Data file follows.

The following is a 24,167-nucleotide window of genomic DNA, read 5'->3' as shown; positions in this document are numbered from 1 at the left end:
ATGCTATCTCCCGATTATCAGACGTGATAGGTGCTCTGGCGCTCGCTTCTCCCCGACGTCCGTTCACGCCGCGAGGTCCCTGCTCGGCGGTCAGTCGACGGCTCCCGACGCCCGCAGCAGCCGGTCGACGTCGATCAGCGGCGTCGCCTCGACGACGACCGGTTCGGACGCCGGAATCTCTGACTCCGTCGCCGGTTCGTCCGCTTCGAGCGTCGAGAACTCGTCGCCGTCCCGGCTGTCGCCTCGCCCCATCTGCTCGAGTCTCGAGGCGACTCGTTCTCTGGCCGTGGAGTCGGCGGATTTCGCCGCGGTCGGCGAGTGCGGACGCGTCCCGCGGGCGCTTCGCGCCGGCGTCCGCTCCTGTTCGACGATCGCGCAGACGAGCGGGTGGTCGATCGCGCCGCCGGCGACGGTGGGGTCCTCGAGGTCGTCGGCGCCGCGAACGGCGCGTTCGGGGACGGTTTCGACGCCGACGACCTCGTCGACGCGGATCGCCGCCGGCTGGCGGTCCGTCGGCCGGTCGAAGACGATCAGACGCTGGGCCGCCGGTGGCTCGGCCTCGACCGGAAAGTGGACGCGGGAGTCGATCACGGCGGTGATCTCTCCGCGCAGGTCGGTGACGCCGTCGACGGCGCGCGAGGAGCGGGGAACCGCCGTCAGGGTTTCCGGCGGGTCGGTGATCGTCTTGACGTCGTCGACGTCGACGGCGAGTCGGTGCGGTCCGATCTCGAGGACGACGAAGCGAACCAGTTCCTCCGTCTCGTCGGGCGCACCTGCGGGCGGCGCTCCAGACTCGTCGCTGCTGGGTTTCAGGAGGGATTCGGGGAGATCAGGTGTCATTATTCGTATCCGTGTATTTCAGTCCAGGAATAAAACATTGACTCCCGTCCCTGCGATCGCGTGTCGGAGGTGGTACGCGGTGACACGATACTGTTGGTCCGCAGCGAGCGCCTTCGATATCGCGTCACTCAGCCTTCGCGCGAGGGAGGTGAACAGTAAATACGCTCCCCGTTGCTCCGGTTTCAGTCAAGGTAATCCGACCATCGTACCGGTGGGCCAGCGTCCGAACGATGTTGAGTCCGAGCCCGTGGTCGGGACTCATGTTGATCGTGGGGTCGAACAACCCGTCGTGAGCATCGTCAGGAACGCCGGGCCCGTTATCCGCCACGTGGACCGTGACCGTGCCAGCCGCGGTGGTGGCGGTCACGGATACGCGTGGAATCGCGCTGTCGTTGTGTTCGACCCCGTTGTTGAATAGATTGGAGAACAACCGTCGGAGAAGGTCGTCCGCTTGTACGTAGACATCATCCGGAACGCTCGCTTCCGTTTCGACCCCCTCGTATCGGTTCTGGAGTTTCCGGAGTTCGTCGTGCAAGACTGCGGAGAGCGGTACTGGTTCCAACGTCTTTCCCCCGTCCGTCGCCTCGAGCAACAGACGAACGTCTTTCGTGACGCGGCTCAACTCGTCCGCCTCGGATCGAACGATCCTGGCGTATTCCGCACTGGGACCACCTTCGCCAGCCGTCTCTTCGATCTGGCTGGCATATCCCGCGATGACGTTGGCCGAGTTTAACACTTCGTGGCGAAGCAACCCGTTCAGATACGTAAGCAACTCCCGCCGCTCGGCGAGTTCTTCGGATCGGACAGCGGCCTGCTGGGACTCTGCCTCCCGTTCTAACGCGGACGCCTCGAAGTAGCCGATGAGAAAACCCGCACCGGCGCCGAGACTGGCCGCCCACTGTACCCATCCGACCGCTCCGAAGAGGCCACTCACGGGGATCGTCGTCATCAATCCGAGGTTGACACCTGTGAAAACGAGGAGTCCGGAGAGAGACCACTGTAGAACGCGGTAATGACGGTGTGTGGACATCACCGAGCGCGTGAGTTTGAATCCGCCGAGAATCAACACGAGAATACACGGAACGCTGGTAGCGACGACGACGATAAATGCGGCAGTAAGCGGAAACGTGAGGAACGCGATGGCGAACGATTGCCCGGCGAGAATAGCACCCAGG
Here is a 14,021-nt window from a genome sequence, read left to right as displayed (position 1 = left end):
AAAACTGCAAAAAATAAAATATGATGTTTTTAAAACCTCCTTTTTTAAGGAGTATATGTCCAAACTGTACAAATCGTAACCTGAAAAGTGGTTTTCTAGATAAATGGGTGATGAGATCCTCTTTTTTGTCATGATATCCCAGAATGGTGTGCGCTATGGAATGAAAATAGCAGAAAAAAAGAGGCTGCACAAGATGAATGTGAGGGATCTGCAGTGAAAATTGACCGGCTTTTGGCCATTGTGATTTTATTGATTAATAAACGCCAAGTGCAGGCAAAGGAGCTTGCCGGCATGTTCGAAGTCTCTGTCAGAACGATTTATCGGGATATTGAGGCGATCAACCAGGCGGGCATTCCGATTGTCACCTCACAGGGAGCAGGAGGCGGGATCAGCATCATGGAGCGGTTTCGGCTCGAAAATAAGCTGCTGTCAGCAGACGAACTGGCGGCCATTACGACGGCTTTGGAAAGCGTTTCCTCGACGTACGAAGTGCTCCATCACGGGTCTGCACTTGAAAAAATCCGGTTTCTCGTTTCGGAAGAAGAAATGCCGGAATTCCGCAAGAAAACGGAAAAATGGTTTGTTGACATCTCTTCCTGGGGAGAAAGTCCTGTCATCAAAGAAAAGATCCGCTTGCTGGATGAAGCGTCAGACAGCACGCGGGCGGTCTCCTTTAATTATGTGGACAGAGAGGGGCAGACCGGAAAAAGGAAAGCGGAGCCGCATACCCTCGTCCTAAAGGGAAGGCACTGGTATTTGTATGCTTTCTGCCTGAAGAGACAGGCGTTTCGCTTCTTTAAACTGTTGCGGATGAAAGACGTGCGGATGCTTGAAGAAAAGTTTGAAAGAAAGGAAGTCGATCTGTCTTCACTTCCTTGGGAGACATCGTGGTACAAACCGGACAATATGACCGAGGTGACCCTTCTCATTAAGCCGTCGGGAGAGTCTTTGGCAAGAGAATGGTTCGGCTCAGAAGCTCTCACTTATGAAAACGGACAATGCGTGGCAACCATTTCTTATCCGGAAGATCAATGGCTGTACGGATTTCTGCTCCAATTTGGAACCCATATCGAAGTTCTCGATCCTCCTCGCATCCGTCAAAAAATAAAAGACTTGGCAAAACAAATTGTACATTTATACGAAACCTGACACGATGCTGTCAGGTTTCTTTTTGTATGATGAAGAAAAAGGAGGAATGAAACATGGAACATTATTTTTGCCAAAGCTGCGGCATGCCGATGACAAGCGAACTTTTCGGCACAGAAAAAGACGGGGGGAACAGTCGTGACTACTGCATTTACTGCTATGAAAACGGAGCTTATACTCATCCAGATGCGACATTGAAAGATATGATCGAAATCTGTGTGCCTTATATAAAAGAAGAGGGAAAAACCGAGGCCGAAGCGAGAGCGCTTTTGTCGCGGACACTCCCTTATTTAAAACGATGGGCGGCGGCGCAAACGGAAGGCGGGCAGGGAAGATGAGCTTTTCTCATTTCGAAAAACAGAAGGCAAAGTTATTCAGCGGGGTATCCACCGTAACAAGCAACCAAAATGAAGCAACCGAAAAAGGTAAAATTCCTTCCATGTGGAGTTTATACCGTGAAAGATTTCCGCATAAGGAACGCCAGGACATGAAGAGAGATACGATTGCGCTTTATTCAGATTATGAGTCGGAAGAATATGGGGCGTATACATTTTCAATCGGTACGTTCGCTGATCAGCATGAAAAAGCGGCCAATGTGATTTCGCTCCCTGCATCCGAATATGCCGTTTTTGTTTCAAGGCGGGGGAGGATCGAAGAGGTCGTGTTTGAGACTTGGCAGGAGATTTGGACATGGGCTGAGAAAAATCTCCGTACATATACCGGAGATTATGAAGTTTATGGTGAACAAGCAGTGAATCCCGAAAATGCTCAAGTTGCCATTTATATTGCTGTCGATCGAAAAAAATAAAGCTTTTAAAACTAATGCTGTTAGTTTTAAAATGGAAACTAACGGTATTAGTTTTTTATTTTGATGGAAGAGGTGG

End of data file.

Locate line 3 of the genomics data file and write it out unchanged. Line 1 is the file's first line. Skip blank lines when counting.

Here is a 14,021-nt window from a genome sequence, read left to right as displayed (position 1 = left end):